(Diversions, a recurring feature on Aquarium Drunkard, catches up with our favorite artists as they wax on subjects other than recording and performing.)
Earlier this month Nashville troubadour Bobby Bare Jr. lit out for the territories on tour in support of his first full-length record in four years, A Storm A Tree My Mother’s Head (which is out today). On this this week’s installment of Diversions the singer/songwriter/bandleader waxes on why artists standing on political soapboxes really isn’t all that different than your dentist, only without a mouth full of novacaine. Enjoy. Bare Jr. and co. are gigging tonight, here in Los Angeles, at the Echo.
So let’s say you have a really sore tooth and you’re at the dentist’s office. You’re in the chair, your mouth is wedged open wide, and you notice a large picture of a president for which you did not vote hanging over the shoulder of the dental assistant. She lays the gas on you and then the dentist walks in. He begins picking at your stinky teeth while speaking passionately about politics you don’t really agree with, and some that you don’t really have an opinion about. Mostly, YOU’RE JUST THERE TO HAVE YOUR FUCKING TEETH FIXED and can’t say a thing. This is how many fans of music feel when they go to a show.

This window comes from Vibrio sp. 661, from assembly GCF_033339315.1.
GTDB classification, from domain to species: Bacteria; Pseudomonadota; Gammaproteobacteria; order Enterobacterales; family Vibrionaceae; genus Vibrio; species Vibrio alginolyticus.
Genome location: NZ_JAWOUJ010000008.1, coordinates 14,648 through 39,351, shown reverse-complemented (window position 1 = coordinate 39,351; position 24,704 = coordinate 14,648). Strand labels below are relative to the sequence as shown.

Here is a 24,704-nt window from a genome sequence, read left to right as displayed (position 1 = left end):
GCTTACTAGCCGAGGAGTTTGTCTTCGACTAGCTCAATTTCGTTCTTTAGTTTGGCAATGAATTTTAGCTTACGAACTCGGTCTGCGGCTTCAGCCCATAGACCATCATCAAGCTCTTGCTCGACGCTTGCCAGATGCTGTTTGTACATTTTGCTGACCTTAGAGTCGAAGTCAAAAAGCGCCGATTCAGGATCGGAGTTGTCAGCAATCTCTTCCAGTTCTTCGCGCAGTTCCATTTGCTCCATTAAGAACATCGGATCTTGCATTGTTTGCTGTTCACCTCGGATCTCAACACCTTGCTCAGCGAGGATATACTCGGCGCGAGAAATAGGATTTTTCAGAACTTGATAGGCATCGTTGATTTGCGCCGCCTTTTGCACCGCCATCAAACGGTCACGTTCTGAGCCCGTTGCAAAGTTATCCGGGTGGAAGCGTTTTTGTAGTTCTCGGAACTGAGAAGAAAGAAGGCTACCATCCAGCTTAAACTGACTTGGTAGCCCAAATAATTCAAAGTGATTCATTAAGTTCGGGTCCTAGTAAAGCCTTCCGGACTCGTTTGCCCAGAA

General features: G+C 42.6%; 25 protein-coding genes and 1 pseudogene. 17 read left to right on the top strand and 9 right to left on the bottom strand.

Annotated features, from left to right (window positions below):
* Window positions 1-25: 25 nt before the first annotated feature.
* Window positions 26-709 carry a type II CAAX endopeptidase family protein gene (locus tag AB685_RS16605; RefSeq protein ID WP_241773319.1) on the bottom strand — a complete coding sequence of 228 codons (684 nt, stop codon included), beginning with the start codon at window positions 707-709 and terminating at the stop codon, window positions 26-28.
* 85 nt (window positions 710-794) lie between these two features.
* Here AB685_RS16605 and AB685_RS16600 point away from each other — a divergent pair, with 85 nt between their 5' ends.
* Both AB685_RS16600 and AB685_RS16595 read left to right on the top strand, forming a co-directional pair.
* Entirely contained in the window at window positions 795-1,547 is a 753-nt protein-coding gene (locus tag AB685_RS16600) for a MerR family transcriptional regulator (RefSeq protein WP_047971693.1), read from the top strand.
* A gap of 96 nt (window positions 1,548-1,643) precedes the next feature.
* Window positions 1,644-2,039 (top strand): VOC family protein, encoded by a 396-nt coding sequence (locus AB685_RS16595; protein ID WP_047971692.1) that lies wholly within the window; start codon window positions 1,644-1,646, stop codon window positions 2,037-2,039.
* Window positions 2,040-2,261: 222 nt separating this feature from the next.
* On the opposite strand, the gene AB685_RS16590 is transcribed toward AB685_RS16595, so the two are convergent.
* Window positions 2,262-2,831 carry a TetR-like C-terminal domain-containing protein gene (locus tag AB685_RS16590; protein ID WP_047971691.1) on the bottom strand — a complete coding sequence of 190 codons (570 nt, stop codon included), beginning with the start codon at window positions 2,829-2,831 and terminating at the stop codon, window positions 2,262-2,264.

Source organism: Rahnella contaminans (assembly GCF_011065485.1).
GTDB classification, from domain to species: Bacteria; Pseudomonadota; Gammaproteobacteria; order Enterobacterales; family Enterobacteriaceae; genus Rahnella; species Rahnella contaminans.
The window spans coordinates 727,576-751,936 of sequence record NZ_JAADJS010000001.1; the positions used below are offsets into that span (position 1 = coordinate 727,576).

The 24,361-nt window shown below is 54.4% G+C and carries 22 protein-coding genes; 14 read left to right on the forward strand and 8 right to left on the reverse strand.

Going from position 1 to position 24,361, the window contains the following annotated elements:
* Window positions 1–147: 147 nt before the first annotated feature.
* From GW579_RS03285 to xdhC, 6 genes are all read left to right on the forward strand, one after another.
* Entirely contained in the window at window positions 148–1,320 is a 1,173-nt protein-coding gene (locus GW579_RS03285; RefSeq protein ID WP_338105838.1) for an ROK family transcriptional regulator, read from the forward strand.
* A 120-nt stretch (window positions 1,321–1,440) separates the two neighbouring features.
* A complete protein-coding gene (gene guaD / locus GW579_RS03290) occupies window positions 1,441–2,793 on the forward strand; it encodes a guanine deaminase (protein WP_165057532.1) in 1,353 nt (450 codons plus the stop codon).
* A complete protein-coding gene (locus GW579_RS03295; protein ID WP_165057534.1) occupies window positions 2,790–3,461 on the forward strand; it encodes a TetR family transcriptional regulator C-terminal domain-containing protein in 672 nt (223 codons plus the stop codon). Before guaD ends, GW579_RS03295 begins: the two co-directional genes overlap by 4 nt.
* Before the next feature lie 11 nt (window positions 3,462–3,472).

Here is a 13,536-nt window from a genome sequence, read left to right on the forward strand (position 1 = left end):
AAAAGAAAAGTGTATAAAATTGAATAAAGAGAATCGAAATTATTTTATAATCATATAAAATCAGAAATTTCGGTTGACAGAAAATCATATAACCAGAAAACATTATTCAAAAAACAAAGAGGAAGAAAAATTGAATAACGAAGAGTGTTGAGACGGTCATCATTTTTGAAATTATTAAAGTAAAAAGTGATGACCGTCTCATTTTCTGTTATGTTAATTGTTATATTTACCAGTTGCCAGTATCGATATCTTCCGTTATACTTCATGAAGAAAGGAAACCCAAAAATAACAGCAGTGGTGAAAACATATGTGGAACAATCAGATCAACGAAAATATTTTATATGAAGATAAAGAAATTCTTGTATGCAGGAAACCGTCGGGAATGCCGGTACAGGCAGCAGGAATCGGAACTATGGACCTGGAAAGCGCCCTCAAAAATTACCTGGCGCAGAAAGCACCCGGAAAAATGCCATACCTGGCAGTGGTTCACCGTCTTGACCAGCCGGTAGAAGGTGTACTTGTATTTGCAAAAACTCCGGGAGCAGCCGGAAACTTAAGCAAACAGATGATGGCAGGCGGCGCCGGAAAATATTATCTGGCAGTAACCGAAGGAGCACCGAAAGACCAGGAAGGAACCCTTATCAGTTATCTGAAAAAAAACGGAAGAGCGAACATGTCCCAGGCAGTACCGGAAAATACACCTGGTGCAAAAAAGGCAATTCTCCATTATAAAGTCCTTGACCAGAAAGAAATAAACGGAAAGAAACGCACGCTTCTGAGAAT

They may have heard one of your songs on the radio or on the web and liked it, or they knew some cute girls who might be goin’ to the show that night, and they paid their money for some “musical entertainment”. Then they are drug through the political opinions of someone who may or may not have a very well informed opinion. The artist on stage has just potentially lost half a crowd (who may not agree with his/her opinions). The rest of the crowd that is indifferent or may actually agree with the songwriter is possibly pissed because they came there to ENJOY MUSIC and hear a familiar melody, or maybe sing along. They did not come to listen to a lonely one sided “Crossfire“.
Just because you have the talent to write a song does not mean that you also have an equally special gift for politics or an especially qualified political opinion. THEY JUST DON’T ALWAYS GO TOGETHER. Many talented musician friends of mine are the last mutherfuckers in the room who should be talking about politics, as they mostly only think about girls, free beer, perfectly tattered vintage jeans and music. That is fine, as that is what has worked for many musicians before them.